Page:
A first-of-its-kind strategy paper published by the US Treasury Department in May admits the government “has limited authority to effectively address some drivers of de-risking, especially those related to business decisions of financial institutions”. 

However, it makes several recommendations to the US federal government, urging it to promote consistent supervisory expectations to lenders and to consider clarifying anti-money laundering regulations set out in the Bank Secrecy Act. 

It says lawmakers should consider requiring banks to incorporate financial inclusion into risk-based anti-money laundering programmes, and calls for an expansion of cross-border co-operation on “creative solutions… such as regional consolidation projects”. 

The Bankers Association for Finance and Trade (Baft) is also targeting de-risking, this week issuing updated guidelines for respondent banks to help them maintain their correspondent banking relationships.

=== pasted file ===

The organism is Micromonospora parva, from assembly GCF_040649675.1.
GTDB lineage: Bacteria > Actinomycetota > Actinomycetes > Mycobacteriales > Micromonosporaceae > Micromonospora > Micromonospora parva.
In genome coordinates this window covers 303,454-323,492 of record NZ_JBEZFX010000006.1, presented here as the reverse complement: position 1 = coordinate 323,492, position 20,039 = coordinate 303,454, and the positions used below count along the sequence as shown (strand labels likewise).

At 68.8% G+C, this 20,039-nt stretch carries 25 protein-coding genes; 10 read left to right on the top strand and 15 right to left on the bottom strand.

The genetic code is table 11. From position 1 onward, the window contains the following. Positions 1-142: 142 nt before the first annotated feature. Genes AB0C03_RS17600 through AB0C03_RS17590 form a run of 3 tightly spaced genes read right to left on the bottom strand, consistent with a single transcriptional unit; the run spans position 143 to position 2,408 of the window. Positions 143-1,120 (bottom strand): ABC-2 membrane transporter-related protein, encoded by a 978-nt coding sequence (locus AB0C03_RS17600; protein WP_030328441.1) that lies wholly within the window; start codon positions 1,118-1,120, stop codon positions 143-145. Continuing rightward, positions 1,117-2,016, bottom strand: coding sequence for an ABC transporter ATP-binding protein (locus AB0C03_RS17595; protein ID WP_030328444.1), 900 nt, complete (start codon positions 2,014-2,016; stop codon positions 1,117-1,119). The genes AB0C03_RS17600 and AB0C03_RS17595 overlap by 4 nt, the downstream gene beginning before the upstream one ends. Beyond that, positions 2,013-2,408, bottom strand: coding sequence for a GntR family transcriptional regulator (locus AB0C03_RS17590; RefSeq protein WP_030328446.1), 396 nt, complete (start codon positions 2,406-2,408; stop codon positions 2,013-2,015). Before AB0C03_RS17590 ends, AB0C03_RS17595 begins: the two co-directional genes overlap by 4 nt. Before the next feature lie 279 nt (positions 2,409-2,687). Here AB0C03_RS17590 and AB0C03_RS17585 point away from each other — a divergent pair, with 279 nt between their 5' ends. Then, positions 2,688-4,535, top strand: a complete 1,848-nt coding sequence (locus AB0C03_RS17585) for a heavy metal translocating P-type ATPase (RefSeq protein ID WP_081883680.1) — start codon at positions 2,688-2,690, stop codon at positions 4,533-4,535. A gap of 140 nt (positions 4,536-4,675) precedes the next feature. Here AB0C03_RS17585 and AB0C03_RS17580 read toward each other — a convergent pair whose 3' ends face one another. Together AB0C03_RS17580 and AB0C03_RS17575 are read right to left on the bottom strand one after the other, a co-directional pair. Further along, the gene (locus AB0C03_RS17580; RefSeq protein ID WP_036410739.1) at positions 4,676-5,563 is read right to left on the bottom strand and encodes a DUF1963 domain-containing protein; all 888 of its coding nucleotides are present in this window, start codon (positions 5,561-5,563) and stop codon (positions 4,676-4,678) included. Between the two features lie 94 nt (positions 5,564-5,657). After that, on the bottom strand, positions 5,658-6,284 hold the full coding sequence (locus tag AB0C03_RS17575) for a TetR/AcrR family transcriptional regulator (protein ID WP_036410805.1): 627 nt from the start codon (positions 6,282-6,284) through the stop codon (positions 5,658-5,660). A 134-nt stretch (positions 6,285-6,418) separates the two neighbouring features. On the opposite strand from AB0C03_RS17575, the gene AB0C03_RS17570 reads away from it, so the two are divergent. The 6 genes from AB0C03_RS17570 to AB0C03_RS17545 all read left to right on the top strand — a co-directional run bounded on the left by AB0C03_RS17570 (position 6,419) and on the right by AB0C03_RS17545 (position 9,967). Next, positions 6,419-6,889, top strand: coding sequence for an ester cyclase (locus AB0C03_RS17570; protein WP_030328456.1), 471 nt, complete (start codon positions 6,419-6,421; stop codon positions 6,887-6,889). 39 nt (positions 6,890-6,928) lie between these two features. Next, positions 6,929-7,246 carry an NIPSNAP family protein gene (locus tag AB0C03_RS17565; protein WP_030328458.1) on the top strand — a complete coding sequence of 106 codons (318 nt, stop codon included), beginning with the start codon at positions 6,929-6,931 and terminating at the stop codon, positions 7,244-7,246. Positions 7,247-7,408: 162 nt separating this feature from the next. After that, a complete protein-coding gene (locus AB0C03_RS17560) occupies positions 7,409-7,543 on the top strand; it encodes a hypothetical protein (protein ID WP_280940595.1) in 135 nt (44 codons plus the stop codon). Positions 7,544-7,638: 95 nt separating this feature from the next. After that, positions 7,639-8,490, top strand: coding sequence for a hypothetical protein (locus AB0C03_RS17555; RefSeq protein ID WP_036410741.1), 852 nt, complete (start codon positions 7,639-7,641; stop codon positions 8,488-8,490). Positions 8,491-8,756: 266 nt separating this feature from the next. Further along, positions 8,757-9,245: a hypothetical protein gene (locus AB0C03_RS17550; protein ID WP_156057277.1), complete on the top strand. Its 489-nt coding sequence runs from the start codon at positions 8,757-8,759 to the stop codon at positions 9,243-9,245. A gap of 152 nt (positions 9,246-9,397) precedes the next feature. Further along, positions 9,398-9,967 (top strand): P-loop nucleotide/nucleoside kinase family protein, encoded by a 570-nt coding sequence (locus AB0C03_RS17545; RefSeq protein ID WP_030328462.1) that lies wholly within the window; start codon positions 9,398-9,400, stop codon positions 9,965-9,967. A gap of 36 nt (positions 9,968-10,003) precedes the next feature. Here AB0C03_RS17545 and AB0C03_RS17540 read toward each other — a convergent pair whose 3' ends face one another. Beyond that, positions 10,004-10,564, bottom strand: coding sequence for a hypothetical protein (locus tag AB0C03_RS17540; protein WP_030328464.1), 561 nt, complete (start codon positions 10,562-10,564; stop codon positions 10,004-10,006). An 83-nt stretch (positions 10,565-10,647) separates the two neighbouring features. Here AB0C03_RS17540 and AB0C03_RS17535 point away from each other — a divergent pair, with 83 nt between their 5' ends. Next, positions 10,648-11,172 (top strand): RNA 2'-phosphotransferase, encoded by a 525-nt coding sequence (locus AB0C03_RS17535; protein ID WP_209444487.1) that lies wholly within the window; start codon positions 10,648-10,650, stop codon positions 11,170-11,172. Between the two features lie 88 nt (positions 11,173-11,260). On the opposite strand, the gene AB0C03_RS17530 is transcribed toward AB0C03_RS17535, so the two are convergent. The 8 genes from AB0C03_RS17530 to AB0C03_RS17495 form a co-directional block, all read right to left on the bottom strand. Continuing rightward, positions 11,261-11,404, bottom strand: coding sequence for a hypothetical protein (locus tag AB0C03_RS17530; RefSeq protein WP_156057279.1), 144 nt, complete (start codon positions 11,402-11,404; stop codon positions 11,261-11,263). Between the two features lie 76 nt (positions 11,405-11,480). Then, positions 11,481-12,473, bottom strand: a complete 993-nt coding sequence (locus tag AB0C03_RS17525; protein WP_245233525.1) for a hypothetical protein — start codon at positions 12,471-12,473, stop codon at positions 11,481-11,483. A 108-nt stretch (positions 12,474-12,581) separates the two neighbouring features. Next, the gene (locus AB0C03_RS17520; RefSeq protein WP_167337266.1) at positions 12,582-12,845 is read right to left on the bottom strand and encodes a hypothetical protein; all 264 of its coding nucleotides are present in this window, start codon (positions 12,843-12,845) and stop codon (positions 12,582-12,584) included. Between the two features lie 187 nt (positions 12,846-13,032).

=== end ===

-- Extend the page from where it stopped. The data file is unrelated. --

Meanwhile, the EBRD used the October event to reassure trade finance providers that Ukraine remains a viable market despite the war and challenging sanctions environment. 

“On Ukraine, the message is that we are open for business, and the local banks are open for business,” Nindl says.  

“They have limited risk-taking capacity, given the circumstances, but are doing whatever they can, and they have the support of the EBRD. Banks are still able to conduct trade finance business in Ukraine, imports are still happening, as are exports to a certain extent.”